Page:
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Federal Reserve Bank of Boston
Working Papers
What are the consequences of global banking for the international transmission of shocks?: a quantitative analysis
Jose Fillat
Stefania Garetto
Arthur V. Smith
Abstract

The global financial crisis of 2008 was followed by a wave of regulatory reforms that affected large banks, especially those with a global presence. These reforms were reactive to the crisis. In this paper we propose a structural model of global banking that can be used proactively to perform counterfactual analysis on the effects of alternative regulatory policies. The structure of the model mimics the US regulatory framework and highlights the organizational choices that banks face when entering a foreign market: branching versus subsidiarization. When calibrated to match moments from a sample of European banks, the model is able to replicate the response of the US banking sector to the European sovereign debt crisis. Our counterfactual analysis suggests that pervasive subsidiarization, higher capital requirements, or ad hoc policy interventions would have mitigated the effects of the crisis on US lending.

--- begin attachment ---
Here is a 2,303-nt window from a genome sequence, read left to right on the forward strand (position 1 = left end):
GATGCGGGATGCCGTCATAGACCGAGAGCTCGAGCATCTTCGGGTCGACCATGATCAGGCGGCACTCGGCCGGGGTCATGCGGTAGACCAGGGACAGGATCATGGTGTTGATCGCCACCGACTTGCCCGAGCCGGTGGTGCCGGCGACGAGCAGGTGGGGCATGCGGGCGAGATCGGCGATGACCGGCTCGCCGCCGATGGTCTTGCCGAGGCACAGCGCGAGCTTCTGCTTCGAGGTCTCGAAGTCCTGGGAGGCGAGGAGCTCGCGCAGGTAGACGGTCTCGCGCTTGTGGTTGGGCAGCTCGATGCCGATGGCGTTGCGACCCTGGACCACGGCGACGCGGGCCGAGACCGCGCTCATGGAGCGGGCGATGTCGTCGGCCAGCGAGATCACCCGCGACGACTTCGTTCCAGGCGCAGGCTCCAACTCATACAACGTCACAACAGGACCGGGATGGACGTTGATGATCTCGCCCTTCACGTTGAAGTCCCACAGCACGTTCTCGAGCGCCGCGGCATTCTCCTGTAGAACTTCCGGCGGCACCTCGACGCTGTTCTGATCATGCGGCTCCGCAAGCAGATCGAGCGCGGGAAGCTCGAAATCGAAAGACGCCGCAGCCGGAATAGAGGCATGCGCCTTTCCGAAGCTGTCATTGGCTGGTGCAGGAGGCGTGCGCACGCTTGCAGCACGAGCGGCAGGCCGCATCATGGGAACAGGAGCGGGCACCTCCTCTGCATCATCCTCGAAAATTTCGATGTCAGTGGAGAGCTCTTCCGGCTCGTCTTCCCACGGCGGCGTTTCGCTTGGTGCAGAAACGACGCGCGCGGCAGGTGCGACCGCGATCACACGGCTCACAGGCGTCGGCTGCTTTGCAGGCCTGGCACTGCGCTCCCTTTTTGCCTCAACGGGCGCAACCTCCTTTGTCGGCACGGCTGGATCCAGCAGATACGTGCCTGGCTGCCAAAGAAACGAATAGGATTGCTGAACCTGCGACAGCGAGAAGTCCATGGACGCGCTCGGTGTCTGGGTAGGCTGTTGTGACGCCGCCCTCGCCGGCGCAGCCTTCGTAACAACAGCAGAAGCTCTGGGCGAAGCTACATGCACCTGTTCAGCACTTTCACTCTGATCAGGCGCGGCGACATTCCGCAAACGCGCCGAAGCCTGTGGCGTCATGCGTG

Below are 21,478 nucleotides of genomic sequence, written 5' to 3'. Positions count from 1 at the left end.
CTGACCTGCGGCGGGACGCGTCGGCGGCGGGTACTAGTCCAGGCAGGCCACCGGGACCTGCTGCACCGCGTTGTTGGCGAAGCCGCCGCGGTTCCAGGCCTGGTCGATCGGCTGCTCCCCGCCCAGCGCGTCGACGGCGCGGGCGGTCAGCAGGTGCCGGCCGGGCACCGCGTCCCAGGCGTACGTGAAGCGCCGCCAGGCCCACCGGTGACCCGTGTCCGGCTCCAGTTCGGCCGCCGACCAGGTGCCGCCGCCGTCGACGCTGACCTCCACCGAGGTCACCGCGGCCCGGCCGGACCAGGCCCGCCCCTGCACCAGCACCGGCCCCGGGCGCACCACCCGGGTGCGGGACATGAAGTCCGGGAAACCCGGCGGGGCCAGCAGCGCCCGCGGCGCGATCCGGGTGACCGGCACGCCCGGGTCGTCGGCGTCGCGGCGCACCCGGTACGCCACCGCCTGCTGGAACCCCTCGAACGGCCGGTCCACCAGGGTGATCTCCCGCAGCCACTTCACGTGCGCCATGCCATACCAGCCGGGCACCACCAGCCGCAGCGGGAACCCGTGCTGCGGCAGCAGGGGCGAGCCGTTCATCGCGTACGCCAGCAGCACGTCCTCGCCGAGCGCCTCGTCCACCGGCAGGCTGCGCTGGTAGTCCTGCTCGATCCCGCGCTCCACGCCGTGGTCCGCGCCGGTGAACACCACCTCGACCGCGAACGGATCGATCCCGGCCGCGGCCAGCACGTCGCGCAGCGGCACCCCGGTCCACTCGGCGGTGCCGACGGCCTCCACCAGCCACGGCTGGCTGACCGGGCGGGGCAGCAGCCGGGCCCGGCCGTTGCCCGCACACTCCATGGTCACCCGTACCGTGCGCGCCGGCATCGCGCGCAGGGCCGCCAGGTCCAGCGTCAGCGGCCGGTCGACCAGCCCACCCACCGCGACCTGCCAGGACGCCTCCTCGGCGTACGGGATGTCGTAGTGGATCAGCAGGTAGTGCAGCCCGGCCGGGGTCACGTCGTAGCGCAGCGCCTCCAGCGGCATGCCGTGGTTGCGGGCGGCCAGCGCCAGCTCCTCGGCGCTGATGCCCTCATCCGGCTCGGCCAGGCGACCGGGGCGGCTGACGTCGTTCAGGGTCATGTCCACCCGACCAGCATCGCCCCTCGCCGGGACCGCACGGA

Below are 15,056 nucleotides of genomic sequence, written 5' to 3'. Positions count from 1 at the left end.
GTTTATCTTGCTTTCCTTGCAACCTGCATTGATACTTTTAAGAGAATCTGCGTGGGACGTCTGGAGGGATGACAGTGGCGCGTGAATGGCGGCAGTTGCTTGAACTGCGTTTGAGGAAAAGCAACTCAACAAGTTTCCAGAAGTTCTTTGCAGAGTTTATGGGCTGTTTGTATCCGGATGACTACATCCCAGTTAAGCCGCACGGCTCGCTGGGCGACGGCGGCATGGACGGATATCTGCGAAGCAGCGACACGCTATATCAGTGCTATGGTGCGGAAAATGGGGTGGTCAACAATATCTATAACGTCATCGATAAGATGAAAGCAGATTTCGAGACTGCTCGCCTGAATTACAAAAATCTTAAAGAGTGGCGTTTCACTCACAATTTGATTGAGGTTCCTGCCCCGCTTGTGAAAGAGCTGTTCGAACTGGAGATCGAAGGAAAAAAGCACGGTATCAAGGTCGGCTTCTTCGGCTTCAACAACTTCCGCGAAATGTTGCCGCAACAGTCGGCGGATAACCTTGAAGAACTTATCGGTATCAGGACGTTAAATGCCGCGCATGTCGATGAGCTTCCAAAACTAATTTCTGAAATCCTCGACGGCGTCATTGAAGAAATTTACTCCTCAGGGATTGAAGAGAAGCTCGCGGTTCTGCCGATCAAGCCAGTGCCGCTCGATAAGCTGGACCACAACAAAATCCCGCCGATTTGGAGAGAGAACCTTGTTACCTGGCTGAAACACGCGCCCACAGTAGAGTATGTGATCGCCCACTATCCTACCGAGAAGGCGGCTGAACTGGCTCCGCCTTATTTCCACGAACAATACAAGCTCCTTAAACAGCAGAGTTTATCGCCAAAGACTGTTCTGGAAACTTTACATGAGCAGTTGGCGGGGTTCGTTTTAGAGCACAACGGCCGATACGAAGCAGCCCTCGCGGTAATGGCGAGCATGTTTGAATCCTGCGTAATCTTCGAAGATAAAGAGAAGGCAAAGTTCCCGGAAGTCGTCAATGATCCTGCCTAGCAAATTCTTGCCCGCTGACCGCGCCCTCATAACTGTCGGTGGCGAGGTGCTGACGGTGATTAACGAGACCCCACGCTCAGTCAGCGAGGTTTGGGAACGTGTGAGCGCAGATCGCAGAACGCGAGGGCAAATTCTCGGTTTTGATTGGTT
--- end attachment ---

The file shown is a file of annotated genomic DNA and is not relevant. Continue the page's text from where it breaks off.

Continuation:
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Jose Fillat & Stefania Garetto & Arthur V. Smith, What are the consequences of global banking for the international transmission of shocks?: a quantitative analysis, Federal Reserve Bank of Boston, Working Papers 18-11, 01 Oct 2018.
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Keywords: global banks; banking regulation; shock transmission
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